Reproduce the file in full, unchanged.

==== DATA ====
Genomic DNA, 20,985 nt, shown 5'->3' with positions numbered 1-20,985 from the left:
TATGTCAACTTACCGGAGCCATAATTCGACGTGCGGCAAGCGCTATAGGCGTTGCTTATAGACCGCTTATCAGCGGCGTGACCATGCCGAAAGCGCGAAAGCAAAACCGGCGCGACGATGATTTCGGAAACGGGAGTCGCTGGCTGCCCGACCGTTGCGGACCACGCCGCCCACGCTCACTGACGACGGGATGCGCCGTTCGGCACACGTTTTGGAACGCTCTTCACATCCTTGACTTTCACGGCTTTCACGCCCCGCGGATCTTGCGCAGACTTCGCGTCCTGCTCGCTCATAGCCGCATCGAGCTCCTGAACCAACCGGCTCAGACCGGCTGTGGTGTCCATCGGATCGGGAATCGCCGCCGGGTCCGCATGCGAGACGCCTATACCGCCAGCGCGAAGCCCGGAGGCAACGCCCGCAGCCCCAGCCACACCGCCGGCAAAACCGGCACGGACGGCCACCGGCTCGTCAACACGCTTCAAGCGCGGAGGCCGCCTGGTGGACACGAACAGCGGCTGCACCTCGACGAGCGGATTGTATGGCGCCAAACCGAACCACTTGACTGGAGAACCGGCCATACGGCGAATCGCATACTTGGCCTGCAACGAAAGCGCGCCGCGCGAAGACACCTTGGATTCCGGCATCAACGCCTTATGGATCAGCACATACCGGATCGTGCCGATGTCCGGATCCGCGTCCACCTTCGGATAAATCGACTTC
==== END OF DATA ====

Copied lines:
Genomic DNA, 20,985 nt, shown 5'->3' with positions numbered 1-20,985 from the left:
TATGTCAACTTACCGGAGCCATAATTCGACGTGCGGCAAGCGCTATAGGCGTTGCTTATAGACCGCTTATCAGCGGCGTGACCATGCCGAAAGCGCGAAAGCAAAACCGGCGCGACGATGATTTCGGAAACGGGAGTCGCTGGCTGCCCGACCGTTGCGGACCACGCCGCCCACGCTCACTGACGACGGGATGCGCCGTTCGGCACACGTTTTGGAACGCTCTTCACATCCTTGACTTTCACGGCTTTCACGCCCCGCGGATCTTGCGCAGACTTCGCGTCCTGCTCGCTCATAGCCGCATCGAGCTCCTGAACCAACCGGCTCAGACCGGCTGTGGTGTCCATCGGATCGGGAATCGCCGCCGGGTCCGCATGCGAGACGCCTATACCGCCAGCGCGAAGCCCGGAGGCAACGCCCGCAGCCCCAGCCACACCGCCGGCAAAACCGGCACGGACGGCCACCGGCTCGTCAACACGCTTCAAGCGCGGAGGCCGCCTGGTGGACACGAACAGCGGCTGCACCTCGACGAGCGGATTGTATGGCGCCAAACCGAACCACTTGACTGGAGAACCGGCCATACGGCGAATCGCATACTTGGCCTGCAACGAAAGCGCGCCGCGCGAAGACACCTTGGATTCCGGCATCAACGCCTTATGGATCAGCACATACCGGATCGTGCCGATGTCCGGATCCGCGTCCACCTTCGGATAAATCGACTTC